Skip to main content
photo
 
Sustainability for eGovernment
Sustainability for eGovernment
Thursday, November 1, 2012, 9:30 a.m. – 10:30 a.m
Location: CTG, 187 Wolf Road, Suite 301, Albany, NY 12205

Abstract
In eGovernance (eGov) research and practice the notion of complexity is becoming increasingly important. This complexity has to do with calls to break down the borders between public institutions, as well as between public and private sector. Furthermore the complexity has to do with the rapid technological development, changing expectations and demands from businesses and citizens as well as the pressing nature of global issues which are not contained within the traditional administrative borders of the national state. There is a need, it is often argued, to move away from the rigid silos of public organizations, and utilize the opportunities of technology to transform governance. Another issue, relating to this complexity, is the sheer number of eGov projects. Several initiatives, ranging over short periods of time to a number of years, have lead to great expenses and a large number of failures. There is a lack of continuity in the development of eGov, partly due to discon nected project and partly due to a lack of long term perspective on the governance and evolution of public sector use of ICTs. Furthermore, several researchers and practitioners have started to question what values that actually drive this development. In order to understand this complexity and how to deal with it a holistic perspective is needed.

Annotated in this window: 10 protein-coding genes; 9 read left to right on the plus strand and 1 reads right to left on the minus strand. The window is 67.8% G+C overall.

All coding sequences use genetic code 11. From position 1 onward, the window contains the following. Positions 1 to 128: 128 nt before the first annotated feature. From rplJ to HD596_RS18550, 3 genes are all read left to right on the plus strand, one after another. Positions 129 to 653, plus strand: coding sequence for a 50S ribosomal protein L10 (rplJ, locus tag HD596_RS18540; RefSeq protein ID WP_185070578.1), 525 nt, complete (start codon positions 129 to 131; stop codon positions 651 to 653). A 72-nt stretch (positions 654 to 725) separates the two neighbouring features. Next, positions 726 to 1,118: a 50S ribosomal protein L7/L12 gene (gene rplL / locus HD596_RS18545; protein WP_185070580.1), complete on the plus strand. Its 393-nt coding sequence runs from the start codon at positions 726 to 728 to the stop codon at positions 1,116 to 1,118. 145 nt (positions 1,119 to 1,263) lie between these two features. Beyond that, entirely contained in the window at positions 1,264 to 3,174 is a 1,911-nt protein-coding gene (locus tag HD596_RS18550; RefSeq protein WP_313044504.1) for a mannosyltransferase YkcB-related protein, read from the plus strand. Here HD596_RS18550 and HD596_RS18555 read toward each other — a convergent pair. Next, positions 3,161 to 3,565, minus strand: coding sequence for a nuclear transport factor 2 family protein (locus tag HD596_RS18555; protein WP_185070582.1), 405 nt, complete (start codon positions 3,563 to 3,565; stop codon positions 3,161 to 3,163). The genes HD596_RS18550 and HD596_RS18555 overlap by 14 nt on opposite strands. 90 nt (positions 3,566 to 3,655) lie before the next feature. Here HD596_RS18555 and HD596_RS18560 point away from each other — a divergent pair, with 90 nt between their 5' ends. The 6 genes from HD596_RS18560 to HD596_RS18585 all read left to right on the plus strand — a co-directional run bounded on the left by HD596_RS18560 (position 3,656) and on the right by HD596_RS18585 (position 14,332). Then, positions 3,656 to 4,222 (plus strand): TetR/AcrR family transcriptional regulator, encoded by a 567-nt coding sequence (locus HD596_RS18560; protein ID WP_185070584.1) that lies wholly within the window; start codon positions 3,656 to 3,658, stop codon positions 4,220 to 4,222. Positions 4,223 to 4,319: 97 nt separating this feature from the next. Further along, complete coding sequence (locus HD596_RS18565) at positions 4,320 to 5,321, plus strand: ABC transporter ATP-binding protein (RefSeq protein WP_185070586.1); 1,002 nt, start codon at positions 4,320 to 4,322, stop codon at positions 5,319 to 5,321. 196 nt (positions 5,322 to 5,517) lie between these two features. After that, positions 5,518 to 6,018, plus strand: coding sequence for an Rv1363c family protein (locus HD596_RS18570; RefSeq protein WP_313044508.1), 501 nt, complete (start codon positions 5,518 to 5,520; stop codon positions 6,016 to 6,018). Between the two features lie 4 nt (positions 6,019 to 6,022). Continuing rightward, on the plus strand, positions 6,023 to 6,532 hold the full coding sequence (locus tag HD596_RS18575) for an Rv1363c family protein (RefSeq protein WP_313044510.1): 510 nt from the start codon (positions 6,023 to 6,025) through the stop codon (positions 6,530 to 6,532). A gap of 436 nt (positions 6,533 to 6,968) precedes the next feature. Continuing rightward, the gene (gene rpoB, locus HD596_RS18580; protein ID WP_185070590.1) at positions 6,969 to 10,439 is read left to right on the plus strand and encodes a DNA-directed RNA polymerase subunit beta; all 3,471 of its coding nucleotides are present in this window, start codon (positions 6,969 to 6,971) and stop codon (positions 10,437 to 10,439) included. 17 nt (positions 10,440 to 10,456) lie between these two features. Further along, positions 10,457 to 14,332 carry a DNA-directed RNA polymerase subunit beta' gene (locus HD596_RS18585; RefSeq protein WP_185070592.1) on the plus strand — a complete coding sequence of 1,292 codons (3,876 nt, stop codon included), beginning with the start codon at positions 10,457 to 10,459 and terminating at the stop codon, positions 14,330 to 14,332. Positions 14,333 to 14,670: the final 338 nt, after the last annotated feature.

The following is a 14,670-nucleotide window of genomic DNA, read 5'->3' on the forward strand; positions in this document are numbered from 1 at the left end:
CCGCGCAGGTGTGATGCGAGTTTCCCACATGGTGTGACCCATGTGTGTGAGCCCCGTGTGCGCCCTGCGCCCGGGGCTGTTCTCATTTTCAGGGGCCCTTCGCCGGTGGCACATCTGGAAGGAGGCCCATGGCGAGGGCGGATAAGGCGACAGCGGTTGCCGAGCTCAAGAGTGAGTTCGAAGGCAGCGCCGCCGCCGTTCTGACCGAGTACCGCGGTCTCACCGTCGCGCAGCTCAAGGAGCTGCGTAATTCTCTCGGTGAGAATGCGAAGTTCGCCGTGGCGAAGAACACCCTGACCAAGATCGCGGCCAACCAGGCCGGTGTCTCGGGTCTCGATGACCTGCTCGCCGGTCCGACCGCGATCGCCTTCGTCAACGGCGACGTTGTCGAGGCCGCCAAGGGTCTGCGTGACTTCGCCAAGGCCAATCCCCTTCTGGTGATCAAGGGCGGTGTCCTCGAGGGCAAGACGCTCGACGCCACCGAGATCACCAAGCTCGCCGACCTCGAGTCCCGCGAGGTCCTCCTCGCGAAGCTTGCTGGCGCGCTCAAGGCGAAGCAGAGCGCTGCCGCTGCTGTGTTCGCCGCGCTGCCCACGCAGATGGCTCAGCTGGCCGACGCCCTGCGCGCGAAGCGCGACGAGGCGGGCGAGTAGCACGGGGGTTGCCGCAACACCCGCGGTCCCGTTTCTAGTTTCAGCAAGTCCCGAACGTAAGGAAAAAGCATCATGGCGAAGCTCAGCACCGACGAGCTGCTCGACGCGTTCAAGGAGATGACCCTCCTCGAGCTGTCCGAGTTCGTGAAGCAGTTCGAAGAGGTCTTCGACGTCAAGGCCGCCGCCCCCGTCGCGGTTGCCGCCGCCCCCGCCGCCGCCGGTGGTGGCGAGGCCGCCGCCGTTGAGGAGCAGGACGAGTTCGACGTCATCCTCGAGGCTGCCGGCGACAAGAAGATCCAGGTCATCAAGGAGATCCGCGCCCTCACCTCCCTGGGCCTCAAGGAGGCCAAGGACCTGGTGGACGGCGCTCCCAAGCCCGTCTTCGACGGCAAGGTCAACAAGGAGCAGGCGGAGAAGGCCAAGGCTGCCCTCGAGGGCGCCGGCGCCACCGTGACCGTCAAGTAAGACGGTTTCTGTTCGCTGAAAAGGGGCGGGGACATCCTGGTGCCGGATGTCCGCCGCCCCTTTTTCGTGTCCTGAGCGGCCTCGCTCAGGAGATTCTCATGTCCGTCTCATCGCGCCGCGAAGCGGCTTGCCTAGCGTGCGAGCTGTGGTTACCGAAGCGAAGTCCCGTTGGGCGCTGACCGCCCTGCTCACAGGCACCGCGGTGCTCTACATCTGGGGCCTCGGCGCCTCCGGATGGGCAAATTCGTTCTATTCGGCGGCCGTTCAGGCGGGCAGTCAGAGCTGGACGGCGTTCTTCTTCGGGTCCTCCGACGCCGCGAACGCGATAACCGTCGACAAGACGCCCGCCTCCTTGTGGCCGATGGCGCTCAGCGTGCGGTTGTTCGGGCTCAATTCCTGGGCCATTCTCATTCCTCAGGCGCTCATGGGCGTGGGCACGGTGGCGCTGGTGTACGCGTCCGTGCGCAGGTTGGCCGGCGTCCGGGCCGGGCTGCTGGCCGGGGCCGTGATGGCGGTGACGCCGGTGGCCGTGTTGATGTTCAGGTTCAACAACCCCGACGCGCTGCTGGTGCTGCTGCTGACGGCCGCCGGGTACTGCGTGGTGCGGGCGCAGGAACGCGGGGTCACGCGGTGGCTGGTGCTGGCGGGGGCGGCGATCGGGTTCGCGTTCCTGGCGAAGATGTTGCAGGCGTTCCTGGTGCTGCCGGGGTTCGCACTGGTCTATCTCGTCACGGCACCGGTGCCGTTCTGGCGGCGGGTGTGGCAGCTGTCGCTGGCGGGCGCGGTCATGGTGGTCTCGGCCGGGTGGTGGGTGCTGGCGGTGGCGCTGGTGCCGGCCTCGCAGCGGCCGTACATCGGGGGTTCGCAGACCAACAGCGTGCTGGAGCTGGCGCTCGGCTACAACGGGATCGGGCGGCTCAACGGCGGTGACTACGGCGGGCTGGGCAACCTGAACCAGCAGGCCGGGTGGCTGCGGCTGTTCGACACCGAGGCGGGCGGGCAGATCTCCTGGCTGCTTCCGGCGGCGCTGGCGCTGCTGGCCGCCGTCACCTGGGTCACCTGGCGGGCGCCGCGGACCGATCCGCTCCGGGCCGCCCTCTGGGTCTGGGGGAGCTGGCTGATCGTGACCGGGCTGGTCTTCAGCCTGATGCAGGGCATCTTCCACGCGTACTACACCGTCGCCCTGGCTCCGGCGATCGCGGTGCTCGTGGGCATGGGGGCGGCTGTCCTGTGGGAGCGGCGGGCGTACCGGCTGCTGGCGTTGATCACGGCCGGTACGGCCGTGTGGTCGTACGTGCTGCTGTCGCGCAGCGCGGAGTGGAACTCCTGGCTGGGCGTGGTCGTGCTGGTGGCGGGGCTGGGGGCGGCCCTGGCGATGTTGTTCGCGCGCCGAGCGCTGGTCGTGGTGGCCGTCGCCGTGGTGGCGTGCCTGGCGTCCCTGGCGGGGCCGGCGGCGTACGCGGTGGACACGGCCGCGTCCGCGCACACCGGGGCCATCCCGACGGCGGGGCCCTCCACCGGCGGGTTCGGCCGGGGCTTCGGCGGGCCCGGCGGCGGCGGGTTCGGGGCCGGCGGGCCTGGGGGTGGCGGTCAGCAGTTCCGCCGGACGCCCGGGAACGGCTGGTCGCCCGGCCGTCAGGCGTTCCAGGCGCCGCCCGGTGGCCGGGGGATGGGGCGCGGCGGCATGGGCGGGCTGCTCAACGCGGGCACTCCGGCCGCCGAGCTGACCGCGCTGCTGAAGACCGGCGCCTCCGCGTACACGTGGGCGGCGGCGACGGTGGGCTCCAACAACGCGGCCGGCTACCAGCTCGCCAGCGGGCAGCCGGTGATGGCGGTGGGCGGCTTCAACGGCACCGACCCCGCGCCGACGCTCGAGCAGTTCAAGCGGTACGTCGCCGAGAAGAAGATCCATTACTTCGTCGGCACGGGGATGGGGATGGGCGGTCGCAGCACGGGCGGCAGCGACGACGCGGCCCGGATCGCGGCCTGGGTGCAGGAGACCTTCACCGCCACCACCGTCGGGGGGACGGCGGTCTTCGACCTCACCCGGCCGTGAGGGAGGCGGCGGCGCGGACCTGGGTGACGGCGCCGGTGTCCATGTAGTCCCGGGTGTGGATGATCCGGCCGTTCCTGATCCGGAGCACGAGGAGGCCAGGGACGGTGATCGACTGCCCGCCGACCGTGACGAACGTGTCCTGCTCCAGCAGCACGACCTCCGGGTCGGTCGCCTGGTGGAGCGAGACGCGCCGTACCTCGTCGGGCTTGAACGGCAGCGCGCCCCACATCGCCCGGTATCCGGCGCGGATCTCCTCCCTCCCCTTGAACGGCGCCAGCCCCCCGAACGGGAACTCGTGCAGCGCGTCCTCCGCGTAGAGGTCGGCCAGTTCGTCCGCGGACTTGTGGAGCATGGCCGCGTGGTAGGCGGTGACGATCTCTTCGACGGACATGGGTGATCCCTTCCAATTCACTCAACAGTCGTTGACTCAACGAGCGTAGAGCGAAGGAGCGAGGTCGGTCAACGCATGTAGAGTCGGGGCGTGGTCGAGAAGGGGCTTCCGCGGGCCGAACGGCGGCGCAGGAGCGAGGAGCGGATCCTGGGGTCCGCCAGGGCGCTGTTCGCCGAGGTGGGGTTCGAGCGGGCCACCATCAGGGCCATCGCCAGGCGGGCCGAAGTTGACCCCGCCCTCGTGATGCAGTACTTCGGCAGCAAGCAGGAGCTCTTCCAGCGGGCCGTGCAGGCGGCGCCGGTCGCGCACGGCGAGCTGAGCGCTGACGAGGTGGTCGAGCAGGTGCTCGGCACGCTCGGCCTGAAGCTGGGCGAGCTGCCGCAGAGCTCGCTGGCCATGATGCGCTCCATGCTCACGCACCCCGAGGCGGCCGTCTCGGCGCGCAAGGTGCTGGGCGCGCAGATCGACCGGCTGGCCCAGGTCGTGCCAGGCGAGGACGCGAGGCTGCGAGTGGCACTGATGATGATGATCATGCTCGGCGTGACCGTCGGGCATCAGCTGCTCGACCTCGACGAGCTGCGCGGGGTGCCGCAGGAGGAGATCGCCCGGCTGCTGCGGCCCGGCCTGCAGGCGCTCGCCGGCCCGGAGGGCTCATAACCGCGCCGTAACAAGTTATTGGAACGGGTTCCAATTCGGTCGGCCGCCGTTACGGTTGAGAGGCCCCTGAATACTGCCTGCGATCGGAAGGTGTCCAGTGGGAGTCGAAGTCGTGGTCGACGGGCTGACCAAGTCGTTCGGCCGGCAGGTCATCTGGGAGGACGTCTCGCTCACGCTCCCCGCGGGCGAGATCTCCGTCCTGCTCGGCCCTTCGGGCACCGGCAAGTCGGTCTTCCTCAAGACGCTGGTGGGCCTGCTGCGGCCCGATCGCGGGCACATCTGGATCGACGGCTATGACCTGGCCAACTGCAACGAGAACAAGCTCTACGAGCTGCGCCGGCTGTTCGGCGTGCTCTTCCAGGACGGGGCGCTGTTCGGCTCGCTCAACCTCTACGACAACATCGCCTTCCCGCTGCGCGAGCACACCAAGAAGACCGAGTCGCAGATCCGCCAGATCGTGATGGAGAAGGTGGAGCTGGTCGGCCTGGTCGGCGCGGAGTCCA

Recent research has suggested the sustainability concept as an approach to understanding eGov from a holistic and future-oriented perspective, arguing that sustainability is a central aspect for eGov success. From a sustainability perspective success would imply eGov that allows “meeting the needs of the present without compromising the ability of future generations to meet their own needs "(The Bruntland Commission, 1987). In this presentation I will discuss the notion of sustainability not as a goal but a continuous process of dynamic interactions. This means that eGov is not viewed as a process moving towards a goal of unification and consensus. Instead change and complexity is central, due to dynamic interactions with an environment that includes a multitude of different actors. During the presentation I will briefly present my previous research into the governance issues in Swedish public sector interoperability efforts. I will also present my ongoing analysis of the sustainability concept in extant eGov research, and the issue of sustainable eGov versus eGov for sustainability. From this I invite you to discuss potential ways forward of eGov from a sustainability perspective. My intention is not to provide answers, but to provoke what kind of questions we really should be asking.
Hannu Larsson
Hannu Larsson is a researcher and teacher at Örebro University, Sweden, active in the field of eGovernment within the discipline of Informatics/Information Systems. Since September 2008, he has been employed as a PhD student and part-time teacher. His research focus is on organizational aspects, such as governance issues and coordination of eGovernment interoperability work.